The supplementary or bonus content around For All Mankind is fantastic, the science breakdowns, for example — can we expect more of that additional content, whether it’s more educational material or even world-building content across different mediums?

Matt Wolpert: Yeah, one of our favorite things to do is get into those “yearly news reports” of everything that has happened and find a different thing to focus on in the world of the show, in our alternate history/alternate science, and then doing the time capsule. It’s just fun to build out the universe of the show in a way that’s not necessarily a story we want to tell (in the main series) but is making the fabric of the history of the show come to life more. A lot of fun.

Ben Nedivi: In Season 3, we had Wrenn do the “Behind the Science” segments, which was something we were pushing for, and I’m glad we did it. Due to the SAG strikes, we weren’t able to do it again this season (Season 4), unfortunately, but it is something that we always hope to do. Fans of the show are so die-hard and into it. The more we can provide extra bonus material, the more we want to. Opening the world up between seasons is a part of that.

Those educational components lend themselves well to interactive media, are there any plans for the show to expand through more interactive/gamified experiences? 

Matt Wolpert: We definitely flirted with ideas like that even from season 1 with the Augmented Reality project we did, you know, it takes so much, as it’s been said, to make the show — it’s all-consuming. But as technology continues developing, our show feels like an especially good opportunity to bring that kind of stuff (interactivity) into the world. It’s definitely something we’re excited to look into, finding ways to use interactive content to build the world of the show is an exciting opportunity.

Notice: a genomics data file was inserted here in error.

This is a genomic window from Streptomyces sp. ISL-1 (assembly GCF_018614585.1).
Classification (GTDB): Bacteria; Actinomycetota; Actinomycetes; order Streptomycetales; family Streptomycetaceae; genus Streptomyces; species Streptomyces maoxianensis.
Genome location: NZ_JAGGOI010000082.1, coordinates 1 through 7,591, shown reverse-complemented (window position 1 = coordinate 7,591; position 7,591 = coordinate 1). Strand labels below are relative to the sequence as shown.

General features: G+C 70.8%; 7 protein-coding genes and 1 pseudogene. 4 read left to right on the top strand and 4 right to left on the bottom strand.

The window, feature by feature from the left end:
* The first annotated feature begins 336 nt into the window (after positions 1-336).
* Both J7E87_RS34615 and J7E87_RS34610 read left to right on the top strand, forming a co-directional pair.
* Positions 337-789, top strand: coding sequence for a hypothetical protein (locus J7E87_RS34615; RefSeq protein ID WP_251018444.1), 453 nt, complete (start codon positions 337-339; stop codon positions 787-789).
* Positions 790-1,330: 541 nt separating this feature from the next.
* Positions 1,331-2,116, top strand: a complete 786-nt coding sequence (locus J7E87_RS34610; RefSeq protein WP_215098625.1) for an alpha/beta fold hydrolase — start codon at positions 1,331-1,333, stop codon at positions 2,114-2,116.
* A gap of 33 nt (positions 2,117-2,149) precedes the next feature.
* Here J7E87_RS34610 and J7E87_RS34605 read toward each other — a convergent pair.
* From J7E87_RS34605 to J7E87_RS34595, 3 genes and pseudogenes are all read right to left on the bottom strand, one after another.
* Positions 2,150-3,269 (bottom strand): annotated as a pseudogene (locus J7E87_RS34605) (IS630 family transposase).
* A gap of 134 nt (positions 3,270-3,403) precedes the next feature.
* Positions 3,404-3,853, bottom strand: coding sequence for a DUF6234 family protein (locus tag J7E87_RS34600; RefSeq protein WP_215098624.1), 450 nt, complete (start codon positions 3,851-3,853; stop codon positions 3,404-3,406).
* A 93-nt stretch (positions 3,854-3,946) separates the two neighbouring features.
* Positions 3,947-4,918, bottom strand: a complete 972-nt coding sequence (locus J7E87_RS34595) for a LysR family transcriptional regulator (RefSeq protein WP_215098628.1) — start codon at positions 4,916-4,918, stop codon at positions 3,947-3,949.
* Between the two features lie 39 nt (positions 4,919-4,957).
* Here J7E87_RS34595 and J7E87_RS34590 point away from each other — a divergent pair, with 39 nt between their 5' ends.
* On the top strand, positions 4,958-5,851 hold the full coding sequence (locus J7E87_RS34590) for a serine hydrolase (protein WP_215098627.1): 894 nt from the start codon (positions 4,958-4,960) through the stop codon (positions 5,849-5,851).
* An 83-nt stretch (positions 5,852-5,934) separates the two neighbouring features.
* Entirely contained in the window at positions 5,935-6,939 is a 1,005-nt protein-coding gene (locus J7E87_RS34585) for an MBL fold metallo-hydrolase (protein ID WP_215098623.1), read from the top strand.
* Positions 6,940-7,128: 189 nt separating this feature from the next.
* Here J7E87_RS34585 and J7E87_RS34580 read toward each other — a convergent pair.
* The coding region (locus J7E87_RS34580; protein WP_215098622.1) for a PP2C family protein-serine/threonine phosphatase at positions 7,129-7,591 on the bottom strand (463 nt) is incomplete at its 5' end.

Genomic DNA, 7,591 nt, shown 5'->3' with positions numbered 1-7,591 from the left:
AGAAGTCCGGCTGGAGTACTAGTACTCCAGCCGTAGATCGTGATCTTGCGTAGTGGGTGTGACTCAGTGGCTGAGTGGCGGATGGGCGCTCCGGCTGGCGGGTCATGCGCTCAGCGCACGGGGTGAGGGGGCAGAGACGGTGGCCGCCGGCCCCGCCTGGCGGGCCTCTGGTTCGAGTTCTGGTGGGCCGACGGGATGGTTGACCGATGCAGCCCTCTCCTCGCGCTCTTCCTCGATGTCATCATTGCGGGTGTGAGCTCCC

Showrunners Ben, Matt and Ronald reamina as utterly mind-blown by their team as I am. Production is in awe of their concept artists’ attention to detail and realism. From the outside, “For All Mankind” seems to foster a collaborative, highly-focused environment, fortifying my motivation to contribute to the pantheon of rad space-suit-clad characters.

Some takeaways from the trailer include a central conflict revolving around seizing control of the resources on an incoming asteroid, with major players being North Korea, the CIA, KGB, and of course, Helios. Ed Baldwin is likely frustrated as the face of Helios’ Happy Valley recruitment plans, seeking the thrill of his former heroism, and Wrenn Schmidt’s Margo Madison appears to be operating a more covert mission.

The show is moving beyond alternate history and heading into the boundless possibilities of traditional expansive sci-fi, but with the grounding of alternate history established in past seasons. It’s a unique place for a sci-fi show to be.

As we head to the unsettling Helios “governed” land of Happy Valley, Mars, and much of the core cast reaching the tail end of their arcs or left in precarious situations after Season 3’s events, a sturdy foundation has been set for satisfying closures and compelling new characters. Combined with the increasingly impressive sci-fi set pieces as teased by Seth Reed, Season 4 is primed to be an intense ride.

#ForAllMankind Seasons 1-4 Now Streaming on Apple TV+ HERE!

Want Rohil to cover your film, series or game for All Ages of Geek? Have a tip for us? Please send an email to [email protected].

Rohil Aniruth is a journalist and content producer at All Ages of Geek. You can follow him on Instagram/Twitter @create.with.rohil & see his Narrative Design portfolio at rohilaniruth.com.